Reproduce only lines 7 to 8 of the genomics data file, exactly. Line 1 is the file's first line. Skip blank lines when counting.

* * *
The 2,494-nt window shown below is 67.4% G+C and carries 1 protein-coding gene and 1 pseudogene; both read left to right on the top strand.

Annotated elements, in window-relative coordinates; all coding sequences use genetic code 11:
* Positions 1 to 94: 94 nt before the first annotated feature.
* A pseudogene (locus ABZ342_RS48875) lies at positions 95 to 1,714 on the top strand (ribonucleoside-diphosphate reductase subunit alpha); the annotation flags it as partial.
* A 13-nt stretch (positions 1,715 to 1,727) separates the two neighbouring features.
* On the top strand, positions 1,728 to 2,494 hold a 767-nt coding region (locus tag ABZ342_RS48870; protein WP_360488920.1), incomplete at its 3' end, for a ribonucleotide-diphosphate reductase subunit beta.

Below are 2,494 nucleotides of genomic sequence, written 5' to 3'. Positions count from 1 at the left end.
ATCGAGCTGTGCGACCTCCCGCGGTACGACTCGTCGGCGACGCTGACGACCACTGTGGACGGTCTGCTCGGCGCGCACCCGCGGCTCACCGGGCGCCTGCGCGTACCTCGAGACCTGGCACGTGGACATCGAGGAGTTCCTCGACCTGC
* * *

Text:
Below are 2,494 nucleotides of genomic sequence, written 5' to 3'. Positions count from 1 at the left end.
ATCGAGCTGTGCGACCTCCCGCGGTACGACTCGTCGGCGACGCTGACGACCACTGTGGACGGTCTGCTCGGCGCGCACCCGCGGCTCACCGGGCGCCTGCGCGTACCTCGAGACCTGGCACGTGGACATCGAGGAGTTCCTCGACCTGC